Twin spires, multiple members: Lismore's St. Anthony Catholic Church marks 100 years
LISMORE -- It's been 100 years since Mary Ann Spieker's father, Herman Wieneke, helped build the distinctive twin-spired St. Anthony Catholic Church in Lismore, but neither the stately structure nor Spieker's reliance on it as her faith home are visibly diminishing with age.
"We're very proud of our church and its heritage," affirmed Spieker, a native of the Lismore area. "Spiritually, it has led us through a lot and has really been the foundation of our life."
Spieker and her husband, Cletus, celebrated their 65th anniversary on Feb. 16, having been married at St. Anthony on that date in 1946.
"We're the 'old' people here now," chuckled Spieker. "We always feel very comfortable there, we know exactly where we belong, and I guess we'll have our funeral there eventually, too."
The Rev. Mathias Graeve would certainly be pleased to know his legacy and life's work have extended well into the 21st century.
According to the local history book, "Lismore, 1900-1975: In the year of our diamond jubilee," Graeve came to Lismore and St. Anthony's parish in October 1905. It wasn't long before he led an effort to build a grander church facility than the twostory frame building erected a few years earlier to house the St. Anthony church and school.
Reads the local history, "The crowning work of Father Graeve's pastorate was the erection of the present church building, a structure 50 x 125 feet, at a cost of $30,048. Early settlers and later parishioners cooperated wholeheartedly and donated much labor to complete the construction.
"The cornerstone was laid Nov. 17, 1911, and Mass was offered for the first time. St. Anthony Church was dedicated by the Most Reverend Patrick Hefferan on the Feast of St. Anthony, June 13, 1912."
"St. Anthony is known for its beautiful stained glass windows and 85-foot steeples," noted Roxanne Kemper, a 12-year employee of the four-parish cluster serving St. Anthony, plus the Catholic churches of Wilmont, Adrian and St. Kilian; her current job title is pastoral assistant.
"Some updates over the years have given more of a contemporary feel to the church's interior, but it's a very viable parish, even with all the changes that have taken place in the rural areas," continued Kemper.
"There are about 140 families that are part of the parish and we have very good attendance at church, in liturgical ministries, in all of our activities."
Located on Lismore's main street directly across from the city park, St. Anthony is a physically prominent part of the small rural community that came into existence in the summer of 1900 because the Burlington (later the Rock Island) railroad was coming through the site. At its peak, Lismore's population was registered as 375 people in 1924.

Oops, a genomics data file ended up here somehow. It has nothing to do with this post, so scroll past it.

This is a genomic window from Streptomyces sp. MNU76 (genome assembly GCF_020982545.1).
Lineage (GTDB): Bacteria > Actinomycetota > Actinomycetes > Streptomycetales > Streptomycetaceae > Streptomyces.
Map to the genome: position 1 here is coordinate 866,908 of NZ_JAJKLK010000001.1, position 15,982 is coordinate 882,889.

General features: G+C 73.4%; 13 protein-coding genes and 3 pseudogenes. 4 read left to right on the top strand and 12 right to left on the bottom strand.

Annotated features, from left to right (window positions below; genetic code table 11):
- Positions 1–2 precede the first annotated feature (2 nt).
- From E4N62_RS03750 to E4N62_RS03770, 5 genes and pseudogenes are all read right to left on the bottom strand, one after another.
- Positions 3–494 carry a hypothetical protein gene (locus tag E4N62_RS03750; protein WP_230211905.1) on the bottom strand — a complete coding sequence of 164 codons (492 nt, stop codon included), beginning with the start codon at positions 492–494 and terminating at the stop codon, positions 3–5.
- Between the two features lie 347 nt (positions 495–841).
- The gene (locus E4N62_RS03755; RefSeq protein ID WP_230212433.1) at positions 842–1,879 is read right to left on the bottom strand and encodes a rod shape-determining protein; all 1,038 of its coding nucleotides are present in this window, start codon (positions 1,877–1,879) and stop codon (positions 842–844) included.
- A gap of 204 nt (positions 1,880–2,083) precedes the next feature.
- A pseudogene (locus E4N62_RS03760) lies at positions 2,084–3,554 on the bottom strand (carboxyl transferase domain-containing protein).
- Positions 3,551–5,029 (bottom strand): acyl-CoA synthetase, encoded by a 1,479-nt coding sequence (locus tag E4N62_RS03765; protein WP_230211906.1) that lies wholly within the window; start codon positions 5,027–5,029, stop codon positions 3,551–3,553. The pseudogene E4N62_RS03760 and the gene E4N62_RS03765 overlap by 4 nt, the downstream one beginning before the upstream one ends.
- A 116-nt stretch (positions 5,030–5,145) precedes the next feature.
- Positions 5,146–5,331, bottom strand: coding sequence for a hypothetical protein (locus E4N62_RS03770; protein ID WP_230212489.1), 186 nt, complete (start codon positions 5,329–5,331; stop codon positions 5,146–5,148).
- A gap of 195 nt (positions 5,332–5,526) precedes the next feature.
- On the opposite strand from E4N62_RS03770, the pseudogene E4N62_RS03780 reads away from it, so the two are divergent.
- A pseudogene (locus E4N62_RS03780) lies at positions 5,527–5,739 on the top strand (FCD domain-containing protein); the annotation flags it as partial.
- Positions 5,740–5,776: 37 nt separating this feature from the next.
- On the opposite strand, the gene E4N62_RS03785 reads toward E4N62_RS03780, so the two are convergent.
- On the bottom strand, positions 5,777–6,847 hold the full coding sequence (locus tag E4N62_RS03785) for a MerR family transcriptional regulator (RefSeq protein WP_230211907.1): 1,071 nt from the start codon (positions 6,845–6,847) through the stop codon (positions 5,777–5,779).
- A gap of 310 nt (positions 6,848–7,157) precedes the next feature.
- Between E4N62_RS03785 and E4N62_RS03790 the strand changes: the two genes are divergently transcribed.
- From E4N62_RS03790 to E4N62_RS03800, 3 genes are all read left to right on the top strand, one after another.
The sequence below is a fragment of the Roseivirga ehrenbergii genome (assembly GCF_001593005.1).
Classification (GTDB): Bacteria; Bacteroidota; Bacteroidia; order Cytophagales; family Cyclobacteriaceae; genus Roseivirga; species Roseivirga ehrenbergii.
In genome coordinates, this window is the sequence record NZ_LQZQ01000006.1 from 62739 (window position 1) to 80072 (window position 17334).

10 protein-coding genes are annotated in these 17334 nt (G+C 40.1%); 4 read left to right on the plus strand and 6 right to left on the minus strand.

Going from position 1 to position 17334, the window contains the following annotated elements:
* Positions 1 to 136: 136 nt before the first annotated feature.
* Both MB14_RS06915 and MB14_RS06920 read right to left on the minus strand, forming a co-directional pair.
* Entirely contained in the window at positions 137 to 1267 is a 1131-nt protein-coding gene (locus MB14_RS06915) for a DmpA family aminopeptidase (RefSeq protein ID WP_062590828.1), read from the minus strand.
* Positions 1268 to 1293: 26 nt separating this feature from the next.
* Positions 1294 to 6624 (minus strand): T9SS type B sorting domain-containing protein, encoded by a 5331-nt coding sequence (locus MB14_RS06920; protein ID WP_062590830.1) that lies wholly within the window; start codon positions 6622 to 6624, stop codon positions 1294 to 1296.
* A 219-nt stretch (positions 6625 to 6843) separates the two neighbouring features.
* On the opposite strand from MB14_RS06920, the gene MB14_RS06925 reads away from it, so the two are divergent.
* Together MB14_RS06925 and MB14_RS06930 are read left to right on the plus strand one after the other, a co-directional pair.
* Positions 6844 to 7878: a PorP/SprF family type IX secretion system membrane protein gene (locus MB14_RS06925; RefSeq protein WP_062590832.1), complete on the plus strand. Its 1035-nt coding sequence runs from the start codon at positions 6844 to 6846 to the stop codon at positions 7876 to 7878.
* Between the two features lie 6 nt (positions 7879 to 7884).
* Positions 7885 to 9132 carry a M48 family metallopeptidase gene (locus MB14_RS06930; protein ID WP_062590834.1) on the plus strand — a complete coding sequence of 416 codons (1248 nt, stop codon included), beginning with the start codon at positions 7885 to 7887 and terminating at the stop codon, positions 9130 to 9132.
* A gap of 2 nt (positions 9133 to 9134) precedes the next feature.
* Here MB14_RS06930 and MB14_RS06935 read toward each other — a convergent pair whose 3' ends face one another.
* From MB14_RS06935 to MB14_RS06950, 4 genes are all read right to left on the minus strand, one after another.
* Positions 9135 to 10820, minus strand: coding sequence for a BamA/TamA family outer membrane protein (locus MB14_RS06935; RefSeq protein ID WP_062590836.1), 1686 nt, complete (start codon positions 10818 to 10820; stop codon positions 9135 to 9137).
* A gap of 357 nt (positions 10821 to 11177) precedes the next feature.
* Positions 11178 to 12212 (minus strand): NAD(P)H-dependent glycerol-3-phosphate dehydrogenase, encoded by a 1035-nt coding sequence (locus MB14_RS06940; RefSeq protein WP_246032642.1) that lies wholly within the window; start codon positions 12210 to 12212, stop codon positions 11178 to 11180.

"Lismore shows a great deal of support for this church, and also for its only other stillexisting church, First Presbyterian," attested Kemper. "We do occasional ecumenical activities over the course of the year with First Presbyterian, including a 'praise in song' service on Palm Sunday evening and a Thanksgiving eve service, and we support each other's dinners.
"We're small enough the way it is, and both churches are part of this community."
It's that open-minded, hospitable attitude that has no doubt helped St. Anthony survive for more than a century, even as the surrounding farms have grown bigger but the farm families themselves have become smaller and fewer.
"The community as a whole is and has been welcoming," confirmed Kemper, who moved to the area with her husband, Frank, in the late 1990s after previously serving as the pastoral minister at Catholic churches in Duluth and Pipestone.
"In times of constant change, St. Anthony continues to be a point of stability in its parishioners' lives," added Kemper. "I think that's why people continue to support the church both financially and with their presence and involvement in parish life.
"They are good people in this community, they really are."
St. Anthony maintains several active service organizations, including a Catholic Council of Women, Catholic Daughters of the Americas, Christian Mothers and Knights of Columbus.
Kemper is one of a handful of employees serving St. Anthony in 2011. She is joined by parish secretary Mary Krogman; parish custodians Ray and Shirley Wieneke; Pam Konz, the four-parish Faith Formation director and RCIA director; and Leslie Slater, the four-parish Faith Formation Coordinator. the Rev. Timothy J. Hall is the priest currently serving the four-parish cluster.
"Father's office is in Adrian, and our offices are in the former rectory adjacent to the church," explained Kemper.
Spieker appreciates all the accommodations and help Kemper and other parishioners have given her and Cletus as they, like the church itself, have advanced in years.
"Words cannot express how well we're being treated as an elderly couple. They put a lift in there about a year ago, which helps because my husband uses a wheelchair now," mentioned Spieker.
"But one time in the past year when we were at church, the electricity went out so the lift couldn't work.
"Three wonderful men carried my dear husband out," continued Spieker. "That may seem like a little thing to other people, but things change as you age, and that kind of help is really big for us now."
Three of the Spiekers' seven children were baptized at St. Anthony (the first four were baptized in Adrian, where the family lived before purchasing their Lismorearea farm in 1953).
Decades later, Spieker still delights in the building's stained glass windows and "exceptional" stations of the cross, and she is glad there remain younger families in the parish committed to seeing St. Anthony embark on its second century of existence.
"We are blessed to have this church," confirmed Spieker. "I always say I don't know what we'd do without our faith, our family and our friends, and that is pointed out to us more every day."